This new segmentation is totally cryptic for a consumer who is not a technophile. And this phenomenon is not exclusive to iPhones – it is observed with the Samsung Galaxy S20/S20+, S20 Ultra. The mid-range is not spared either. Xiaomi smartphone launched five variations of the Mi 9 in the space of a few months illustrate this perfectly.
So we understand that the flagship itself is no longer clearly identifiable. But the other problem is that it is also increasingly difficult to distinguish it from the mid-range. The fault lies with the so-called ‘flagship killers’.
If every smartphone is a flagship, none of them are
By 2015, The Verge was already announcing the death of the flagship as we know it. In a hopeful conclusion, the site relativized this death by celebrating the fact that in reality there are (almost) no bad smartphones on the market these days.
“Simultaneous with the homogenization of software has been a plateauing of hardware capabilities. Every smartphone has a great display, a responsive touchscreen, and at least reasonable build quality. Many, especially in China, even offer fingerprint sensors, fast cameras, and other previously fancy extras at a fraction of yesteryear’s flagship prices,” wrote the American site give years ago, and it could not have been more accurate.
Unlike Oppo, which is landing with its big hooves on a new market with smartphones starting at €1,000, new Chinese players like Xiaomi and OnePlus have finished burying the flagship by erasing the border between high-end and mid-range.
We then witnessed the advent of the famous ‘flagship killers’. Smartphones with gleaming technical specifications, which have nothing to envy to the top of the range, but which are priced close to the middle of the range (less than €500). Of course, OnePlus has somewhat abandoned this philosophy by inflating its prices to satisfy its ambitions to be seen as a premium brand. But the fact remains that its high-end models like the OnePlus 7T are €300 cheaper than an iPhone 11. The latter is nevertheless considered as the ‘entry-level’ model of Apple, as explained above.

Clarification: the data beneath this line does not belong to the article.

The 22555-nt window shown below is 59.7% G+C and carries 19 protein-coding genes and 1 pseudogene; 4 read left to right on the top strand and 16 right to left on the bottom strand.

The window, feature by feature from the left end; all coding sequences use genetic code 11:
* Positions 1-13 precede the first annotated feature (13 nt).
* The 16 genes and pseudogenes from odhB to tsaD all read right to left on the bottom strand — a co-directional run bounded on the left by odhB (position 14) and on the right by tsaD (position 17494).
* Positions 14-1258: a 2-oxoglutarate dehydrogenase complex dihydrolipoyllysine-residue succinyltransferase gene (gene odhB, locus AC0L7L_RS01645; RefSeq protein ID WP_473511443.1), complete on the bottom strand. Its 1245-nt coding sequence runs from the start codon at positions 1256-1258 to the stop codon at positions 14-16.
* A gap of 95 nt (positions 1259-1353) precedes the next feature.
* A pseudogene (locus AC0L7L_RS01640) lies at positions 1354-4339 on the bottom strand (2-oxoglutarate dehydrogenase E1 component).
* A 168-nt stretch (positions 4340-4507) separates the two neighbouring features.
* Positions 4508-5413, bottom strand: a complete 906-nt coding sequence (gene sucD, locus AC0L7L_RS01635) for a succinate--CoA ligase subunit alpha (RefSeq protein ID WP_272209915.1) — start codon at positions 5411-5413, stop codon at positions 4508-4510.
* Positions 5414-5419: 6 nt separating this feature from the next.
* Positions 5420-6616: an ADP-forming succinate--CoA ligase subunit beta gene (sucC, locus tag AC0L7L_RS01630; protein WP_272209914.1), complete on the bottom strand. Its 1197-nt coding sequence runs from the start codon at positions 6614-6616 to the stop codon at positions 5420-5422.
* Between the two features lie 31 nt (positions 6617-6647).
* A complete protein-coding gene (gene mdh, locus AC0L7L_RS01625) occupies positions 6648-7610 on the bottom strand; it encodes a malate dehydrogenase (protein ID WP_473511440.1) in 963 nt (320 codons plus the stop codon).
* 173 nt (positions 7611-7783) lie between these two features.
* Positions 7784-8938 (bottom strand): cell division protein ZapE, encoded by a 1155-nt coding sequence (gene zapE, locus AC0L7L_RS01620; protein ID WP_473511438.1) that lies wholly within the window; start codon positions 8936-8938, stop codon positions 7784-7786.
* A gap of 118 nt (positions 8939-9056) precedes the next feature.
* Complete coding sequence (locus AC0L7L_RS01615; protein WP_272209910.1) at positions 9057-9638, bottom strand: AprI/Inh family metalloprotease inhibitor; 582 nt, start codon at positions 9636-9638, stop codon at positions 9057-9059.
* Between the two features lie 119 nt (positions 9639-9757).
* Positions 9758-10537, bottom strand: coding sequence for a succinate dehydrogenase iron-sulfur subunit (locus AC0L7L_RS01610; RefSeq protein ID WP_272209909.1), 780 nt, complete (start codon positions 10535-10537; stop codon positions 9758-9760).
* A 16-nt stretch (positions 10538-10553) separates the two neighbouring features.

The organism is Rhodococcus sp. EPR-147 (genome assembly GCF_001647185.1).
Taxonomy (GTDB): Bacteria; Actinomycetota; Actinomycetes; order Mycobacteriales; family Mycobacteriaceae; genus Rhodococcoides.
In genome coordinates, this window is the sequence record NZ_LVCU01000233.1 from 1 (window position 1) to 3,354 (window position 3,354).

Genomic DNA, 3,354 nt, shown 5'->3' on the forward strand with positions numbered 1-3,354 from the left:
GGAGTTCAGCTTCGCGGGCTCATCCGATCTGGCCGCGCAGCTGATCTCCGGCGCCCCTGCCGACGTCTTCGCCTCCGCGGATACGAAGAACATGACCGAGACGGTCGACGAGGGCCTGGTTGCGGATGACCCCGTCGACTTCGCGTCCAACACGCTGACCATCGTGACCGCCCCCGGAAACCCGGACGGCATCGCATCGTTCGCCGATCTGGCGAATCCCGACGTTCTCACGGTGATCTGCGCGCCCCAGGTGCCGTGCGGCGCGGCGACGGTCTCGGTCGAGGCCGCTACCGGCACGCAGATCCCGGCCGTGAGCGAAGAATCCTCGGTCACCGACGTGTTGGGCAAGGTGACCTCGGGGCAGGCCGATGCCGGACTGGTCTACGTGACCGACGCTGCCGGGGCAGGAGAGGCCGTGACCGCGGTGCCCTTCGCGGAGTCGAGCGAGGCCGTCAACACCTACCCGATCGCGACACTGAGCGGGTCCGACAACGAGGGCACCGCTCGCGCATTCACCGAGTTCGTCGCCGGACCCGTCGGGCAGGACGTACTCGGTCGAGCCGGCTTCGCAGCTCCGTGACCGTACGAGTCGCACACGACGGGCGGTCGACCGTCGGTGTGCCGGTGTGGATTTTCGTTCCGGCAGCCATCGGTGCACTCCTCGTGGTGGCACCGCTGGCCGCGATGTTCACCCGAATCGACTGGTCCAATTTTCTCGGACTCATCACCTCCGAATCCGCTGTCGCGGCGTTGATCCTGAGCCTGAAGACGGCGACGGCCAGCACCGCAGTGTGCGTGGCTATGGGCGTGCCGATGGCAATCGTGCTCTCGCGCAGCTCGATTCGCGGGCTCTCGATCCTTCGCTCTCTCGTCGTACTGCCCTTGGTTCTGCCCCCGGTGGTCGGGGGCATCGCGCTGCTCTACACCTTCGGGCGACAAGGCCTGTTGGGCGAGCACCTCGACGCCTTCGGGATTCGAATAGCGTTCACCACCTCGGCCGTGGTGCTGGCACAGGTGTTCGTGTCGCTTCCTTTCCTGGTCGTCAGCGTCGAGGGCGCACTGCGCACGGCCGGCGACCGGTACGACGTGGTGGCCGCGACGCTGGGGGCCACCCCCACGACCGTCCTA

It is, therefore, an inverse phenomenon to the iPhone effect, detailed at the beginning of the article, which occurs. Here, a model that could be seen as mid-range from a pricing point of view is actually the top of the basket – the flagship, therefore – of the brand. In this logic, one can congratulate oneself as The Verge on a leveling upwards, with smartphones becoming all “top of the range” globally.
And I’m not just talking in terms of price. Overall, spec sheets are looking more similar across the price spectrum. You don’t really have to pay €800 or even €1,000 to have a premium device in your hands. Even the Redmi Note 8T, although priced under €200, gave me a premium smartphone feeling when I was able to test it last December.